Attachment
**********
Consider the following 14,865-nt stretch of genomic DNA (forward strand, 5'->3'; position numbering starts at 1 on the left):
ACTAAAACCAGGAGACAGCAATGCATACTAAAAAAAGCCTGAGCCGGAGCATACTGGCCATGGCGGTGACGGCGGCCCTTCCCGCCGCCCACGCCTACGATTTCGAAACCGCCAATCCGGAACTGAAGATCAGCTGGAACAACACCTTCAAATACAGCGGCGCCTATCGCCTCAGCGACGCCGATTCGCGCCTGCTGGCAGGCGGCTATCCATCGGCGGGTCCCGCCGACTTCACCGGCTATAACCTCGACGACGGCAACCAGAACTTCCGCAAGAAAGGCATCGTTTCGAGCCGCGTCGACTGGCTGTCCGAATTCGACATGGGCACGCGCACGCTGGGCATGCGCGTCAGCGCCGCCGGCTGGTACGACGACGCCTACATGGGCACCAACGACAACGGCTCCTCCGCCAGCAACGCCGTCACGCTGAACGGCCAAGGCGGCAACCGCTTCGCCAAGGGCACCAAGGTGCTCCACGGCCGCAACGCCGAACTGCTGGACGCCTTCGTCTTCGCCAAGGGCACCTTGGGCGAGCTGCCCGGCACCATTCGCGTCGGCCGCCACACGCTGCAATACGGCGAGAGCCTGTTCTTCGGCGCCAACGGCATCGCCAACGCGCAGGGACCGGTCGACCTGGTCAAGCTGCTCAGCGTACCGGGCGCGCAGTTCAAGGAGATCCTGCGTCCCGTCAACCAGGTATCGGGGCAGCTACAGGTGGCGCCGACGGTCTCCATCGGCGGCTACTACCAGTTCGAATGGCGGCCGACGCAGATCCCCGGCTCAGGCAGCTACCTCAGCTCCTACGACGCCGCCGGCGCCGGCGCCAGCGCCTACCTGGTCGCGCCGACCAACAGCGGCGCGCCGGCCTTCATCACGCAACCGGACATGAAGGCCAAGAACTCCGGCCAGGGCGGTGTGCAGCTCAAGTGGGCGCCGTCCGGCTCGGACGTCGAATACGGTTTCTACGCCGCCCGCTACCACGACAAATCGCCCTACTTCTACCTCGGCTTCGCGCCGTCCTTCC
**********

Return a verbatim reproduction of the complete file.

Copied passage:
Consider the following 14,865-nt stretch of genomic DNA (forward strand, 5'->3'; position numbering starts at 1 on the left):
ACTAAAACCAGGAGACAGCAATGCATACTAAAAAAAGCCTGAGCCGGAGCATACTGGCCATGGCGGTGACGGCGGCCCTTCCCGCCGCCCACGCCTACGATTTCGAAACCGCCAATCCGGAACTGAAGATCAGCTGGAACAACACCTTCAAATACAGCGGCGCCTATCGCCTCAGCGACGCCGATTCGCGCCTGCTGGCAGGCGGCTATCCATCGGCGGGTCCCGCCGACTTCACCGGCTATAACCTCGACGACGGCAACCAGAACTTCCGCAAGAAAGGCATCGTTTCGAGCCGCGTCGACTGGCTGTCCGAATTCGACATGGGCACGCGCACGCTGGGCATGCGCGTCAGCGCCGCCGGCTGGTACGACGACGCCTACATGGGCACCAACGACAACGGCTCCTCCGCCAGCAACGCCGTCACGCTGAACGGCCAAGGCGGCAACCGCTTCGCCAAGGGCACCAAGGTGCTCCACGGCCGCAACGCCGAACTGCTGGACGCCTTCGTCTTCGCCAAGGGCACCTTGGGCGAGCTGCCCGGCACCATTCGCGTCGGCCGCCACACGCTGCAATACGGCGAGAGCCTGTTCTTCGGCGCCAACGGCATCGCCAACGCGCAGGGACCGGTCGACCTGGTCAAGCTGCTCAGCGTACCGGGCGCGCAGTTCAAGGAGATCCTGCGTCCCGTCAACCAGGTATCGGGGCAGCTACAGGTGGCGCCGACGGTCTCCATCGGCGGCTACTACCAGTTCGAATGGCGGCCGACGCAGATCCCCGGCTCAGGCAGCTACCTCAGCTCCTACGACGCCGCCGGCGCCGGCGCCAGCGCCTACCTGGTCGCGCCGACCAACAGCGGCGCGCCGGCCTTCATCACGCAACCGGACATGAAGGCCAAGAACTCCGGCCAGGGCGGTGTGCAGCTCAAGTGGGCGCCGTCCGGCTCGGACGTCGAATACGGTTTCTACGCCGCCCGCTACCACGACAAATCGCCCTACTTCTACCTCGGCTTCGCGCCGTCCTTCC